Saturday, 30 September 2006 17:00

Shop Owners Guide to Welding Equipment

Written by Toby Chess
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During a Collision Industry Conference meeting in April, 2006, a shop owner complained that he had purchased a new spot welder. After it arrived, he was informed that his shop needed to be rewired to accommodate his new welder. $7,000 later, he got his new welder functioning. Soon afterwards, he realized that he needed more "optional" equipment to make the spot welder completely functional. A few more thousand dollars and he finally had the machine in production.

List of Equipment Tested:
Brian Gutierrez, President of Equip Automotive Systems (distributor of Elektron): Multi-Spot MI100. www.equipmyshop.com
Joran Olsson, President, Pro Spot International: Pro Spot models i4, PR-2000. www.prospot.com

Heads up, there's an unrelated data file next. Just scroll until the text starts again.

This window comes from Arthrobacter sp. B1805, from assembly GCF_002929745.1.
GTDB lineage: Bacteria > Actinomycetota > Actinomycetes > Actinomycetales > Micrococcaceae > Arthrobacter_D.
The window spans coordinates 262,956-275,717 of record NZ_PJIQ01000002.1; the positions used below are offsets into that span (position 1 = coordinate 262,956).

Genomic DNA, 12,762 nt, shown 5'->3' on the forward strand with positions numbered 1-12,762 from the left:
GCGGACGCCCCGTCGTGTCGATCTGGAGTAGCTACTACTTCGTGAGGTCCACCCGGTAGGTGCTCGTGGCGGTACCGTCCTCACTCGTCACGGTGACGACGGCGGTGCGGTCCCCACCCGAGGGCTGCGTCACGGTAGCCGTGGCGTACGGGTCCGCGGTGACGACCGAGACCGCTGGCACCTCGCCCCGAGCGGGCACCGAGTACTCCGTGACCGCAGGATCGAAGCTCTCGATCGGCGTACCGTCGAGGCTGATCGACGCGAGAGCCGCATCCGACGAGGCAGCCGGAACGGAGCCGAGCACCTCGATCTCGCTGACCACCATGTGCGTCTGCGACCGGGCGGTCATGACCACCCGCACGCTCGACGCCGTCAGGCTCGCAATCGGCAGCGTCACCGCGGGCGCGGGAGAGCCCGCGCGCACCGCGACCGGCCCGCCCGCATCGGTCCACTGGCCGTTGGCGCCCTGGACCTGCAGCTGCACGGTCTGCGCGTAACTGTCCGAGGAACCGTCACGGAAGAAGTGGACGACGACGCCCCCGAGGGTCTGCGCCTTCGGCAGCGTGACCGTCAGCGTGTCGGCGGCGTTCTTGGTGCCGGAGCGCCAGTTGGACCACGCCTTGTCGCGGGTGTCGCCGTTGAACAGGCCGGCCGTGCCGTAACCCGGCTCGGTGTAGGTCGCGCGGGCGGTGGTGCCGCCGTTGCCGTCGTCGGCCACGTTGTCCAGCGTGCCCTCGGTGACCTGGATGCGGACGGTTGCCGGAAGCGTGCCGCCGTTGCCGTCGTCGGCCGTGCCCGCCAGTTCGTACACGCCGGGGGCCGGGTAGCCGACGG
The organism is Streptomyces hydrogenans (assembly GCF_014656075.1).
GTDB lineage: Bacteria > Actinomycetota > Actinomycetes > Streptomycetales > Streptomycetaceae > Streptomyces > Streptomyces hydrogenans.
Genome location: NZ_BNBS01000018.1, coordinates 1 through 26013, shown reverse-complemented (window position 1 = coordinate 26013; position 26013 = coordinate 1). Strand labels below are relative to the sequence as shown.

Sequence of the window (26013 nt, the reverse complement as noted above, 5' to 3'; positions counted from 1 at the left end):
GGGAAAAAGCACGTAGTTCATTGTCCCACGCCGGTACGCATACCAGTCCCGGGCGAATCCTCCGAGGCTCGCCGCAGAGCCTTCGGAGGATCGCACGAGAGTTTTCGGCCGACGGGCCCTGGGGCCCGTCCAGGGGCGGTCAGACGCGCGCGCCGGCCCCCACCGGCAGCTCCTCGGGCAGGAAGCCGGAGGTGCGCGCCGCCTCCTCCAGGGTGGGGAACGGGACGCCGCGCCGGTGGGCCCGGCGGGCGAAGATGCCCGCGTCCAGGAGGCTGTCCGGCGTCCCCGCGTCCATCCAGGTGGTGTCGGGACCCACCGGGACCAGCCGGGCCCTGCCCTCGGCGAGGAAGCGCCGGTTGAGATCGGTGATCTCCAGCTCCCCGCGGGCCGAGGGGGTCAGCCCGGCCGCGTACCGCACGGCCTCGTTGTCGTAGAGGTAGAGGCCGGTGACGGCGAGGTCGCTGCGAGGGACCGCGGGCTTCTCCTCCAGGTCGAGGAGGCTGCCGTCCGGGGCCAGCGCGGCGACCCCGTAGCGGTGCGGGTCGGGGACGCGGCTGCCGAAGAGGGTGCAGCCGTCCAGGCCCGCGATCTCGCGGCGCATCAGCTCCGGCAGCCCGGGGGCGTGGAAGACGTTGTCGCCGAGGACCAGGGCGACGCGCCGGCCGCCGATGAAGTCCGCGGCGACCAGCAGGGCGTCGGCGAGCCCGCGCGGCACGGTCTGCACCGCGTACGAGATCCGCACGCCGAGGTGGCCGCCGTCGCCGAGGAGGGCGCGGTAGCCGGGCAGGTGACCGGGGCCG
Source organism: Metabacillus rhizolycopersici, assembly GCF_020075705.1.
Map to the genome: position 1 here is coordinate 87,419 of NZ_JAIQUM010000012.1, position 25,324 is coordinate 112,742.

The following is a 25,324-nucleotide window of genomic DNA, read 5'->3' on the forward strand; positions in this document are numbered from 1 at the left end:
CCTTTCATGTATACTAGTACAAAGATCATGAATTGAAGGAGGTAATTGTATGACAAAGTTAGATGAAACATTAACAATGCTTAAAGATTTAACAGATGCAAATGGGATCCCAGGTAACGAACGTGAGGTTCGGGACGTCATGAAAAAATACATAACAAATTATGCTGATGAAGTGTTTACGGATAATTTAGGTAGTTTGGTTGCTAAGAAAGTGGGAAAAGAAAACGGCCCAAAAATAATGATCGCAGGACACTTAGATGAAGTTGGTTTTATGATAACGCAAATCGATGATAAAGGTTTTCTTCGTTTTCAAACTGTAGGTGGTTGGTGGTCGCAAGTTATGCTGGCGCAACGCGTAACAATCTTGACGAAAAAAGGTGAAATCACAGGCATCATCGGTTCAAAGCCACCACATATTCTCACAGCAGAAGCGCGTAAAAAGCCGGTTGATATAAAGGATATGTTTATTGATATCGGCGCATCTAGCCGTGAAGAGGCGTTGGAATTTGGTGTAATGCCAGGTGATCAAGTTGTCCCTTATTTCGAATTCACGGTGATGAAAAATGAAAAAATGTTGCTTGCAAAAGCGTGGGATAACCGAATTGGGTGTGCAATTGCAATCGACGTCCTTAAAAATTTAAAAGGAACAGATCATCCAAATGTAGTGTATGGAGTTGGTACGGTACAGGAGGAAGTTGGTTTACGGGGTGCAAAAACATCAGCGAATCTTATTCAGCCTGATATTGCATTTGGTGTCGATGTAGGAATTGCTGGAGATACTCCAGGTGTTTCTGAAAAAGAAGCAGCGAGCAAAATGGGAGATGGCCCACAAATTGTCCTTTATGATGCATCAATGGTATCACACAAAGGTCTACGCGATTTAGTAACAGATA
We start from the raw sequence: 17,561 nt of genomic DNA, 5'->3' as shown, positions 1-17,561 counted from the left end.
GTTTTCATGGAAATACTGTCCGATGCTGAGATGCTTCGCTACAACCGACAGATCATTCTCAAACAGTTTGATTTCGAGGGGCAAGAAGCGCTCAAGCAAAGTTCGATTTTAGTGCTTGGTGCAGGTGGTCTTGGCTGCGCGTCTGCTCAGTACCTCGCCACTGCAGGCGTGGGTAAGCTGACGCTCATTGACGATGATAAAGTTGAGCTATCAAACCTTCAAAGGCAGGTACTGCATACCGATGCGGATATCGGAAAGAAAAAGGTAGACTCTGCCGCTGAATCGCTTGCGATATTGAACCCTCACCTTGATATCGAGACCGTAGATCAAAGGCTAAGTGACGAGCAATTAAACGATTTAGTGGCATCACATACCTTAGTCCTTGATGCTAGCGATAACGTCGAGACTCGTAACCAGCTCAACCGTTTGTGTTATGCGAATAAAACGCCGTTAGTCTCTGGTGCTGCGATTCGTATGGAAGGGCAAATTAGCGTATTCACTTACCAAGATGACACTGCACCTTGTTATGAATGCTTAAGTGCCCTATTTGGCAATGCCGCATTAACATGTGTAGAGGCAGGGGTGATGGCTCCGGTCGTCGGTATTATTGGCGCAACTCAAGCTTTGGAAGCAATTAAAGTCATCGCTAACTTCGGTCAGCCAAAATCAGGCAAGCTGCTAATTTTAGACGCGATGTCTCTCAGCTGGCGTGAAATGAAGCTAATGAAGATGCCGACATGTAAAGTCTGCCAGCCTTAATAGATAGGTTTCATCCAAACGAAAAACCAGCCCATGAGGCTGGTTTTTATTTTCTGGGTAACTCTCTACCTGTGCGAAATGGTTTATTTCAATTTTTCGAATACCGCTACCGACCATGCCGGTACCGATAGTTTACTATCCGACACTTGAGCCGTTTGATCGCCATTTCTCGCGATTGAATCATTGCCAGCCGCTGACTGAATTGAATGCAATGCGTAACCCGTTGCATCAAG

Mike Kukavica, Director of Training, Celette: Model MidiSpot www.celette.com

Peter Belding, AMH Canada. CompuSpot: Model 700HF. www.amh.ca

Robert Hornedo, President of Pacific Collision Equipment Co. (distributor of Car-O-Liner): Model CR500 and CR510 (water-cooled). www.crashtools.co

What made him so upset was his own lack of knowledge of the welding equipment he had just purchased. Knowing that this shop owner wasn't the only one challenged by the new welding technology, March Taylor, owner, Auto Body Hawaii in Kailua Kona, and I decided to conduct an evaluation of the inverter spot welding equipment available today.